Saturday, October 27, 2012

Is Dermalogica Cruelty Free? Not if China is Involved!

Dermalogica is the latest in a string of companies to fumble with its animal testing claims due to relations with China.  Leaping Bunny recently removed the company from its cruelty free list strictly due to their ties to the Chinese market.  Having used their products before, I was disappointed to hear about this.  I sent Dermalogica an email to get a response about selling in China and to confirm that this was the only change to their animal testing policy.

September 25, 2012
“To whom it may concern:
I have been a happy consumer of Dermalogica products for some time but I wanted to better understand the company's animal testing policies due to some recent news. Does Dermalogica test ingredients or finished products on animals? If Dermalogica is a subsidiary, does the parent company test ingredients or finished products? Does Dermalogica hire a third party to animal test finished products or ingredients on animals? Also, does Dermalogica direct sell to China or any other country which requires or reserves the right animal test products sold in the country?”

September 26, 2012
“Thank you for your interest in Dermalogica.
Dermalogica does not, and has never, engaged in animal testing. We go to great efforts to ensure that our supply chain and ingredient suppliers uphold our values. We have recently become aware that the Chinese government now requires animal testing of cosmetic products as part of their product import registration process. Dermalogica does not condone animal testing, and is in the process of actively withdrawing our product registrations and undertaking the necessary actions to suspend our distribution to the Chinese market. We urge the Chinese government to consider non- animal, humane forms of safety testing.”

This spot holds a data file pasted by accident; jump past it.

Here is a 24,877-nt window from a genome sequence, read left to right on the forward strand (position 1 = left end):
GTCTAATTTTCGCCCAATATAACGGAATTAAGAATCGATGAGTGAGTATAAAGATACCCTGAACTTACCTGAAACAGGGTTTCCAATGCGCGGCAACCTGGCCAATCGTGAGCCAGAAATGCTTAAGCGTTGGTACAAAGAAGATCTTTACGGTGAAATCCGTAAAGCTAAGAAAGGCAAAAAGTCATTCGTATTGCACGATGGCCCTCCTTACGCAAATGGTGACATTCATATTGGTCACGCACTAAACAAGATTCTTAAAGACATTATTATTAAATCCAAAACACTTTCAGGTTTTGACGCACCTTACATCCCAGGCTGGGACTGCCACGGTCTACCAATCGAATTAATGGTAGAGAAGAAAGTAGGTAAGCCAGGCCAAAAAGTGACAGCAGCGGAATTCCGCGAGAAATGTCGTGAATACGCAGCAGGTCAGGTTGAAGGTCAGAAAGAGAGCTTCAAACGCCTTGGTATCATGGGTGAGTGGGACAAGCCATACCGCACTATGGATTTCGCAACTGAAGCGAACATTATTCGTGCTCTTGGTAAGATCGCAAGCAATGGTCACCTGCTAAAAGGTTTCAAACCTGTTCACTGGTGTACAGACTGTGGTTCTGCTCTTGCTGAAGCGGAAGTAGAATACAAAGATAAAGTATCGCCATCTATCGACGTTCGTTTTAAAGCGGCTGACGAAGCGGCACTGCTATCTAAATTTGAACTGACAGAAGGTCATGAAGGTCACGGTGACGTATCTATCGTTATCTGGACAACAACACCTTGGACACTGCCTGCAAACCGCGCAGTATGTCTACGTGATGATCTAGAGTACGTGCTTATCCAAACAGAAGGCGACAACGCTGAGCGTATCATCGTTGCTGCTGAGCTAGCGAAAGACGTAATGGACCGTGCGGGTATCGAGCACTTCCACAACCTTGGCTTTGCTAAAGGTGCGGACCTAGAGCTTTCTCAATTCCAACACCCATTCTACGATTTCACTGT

I find it odd that Dermalogica is claiming they were not aware of China’s animal testing policies.  Firstly, because they are a large company that surely has the capacity to hire lawyers and whoever else to check up on this for them, and secondly because so many other companies have been very publicly experiencing the exact same issue recently.  However, I have to agree with the prominent opinion that Dermalogica was so focused on their suppliers not testing that they lost sight of all other aspects of the cruelty free equation. 
I will be emailing Dermalogica again in the next few months to see what changes have been made since they wrote that they are actively working to remedy this problem by “withdrawing our product registrations and undertaking the necessary actions to suspend our distribution to the Chinese market.”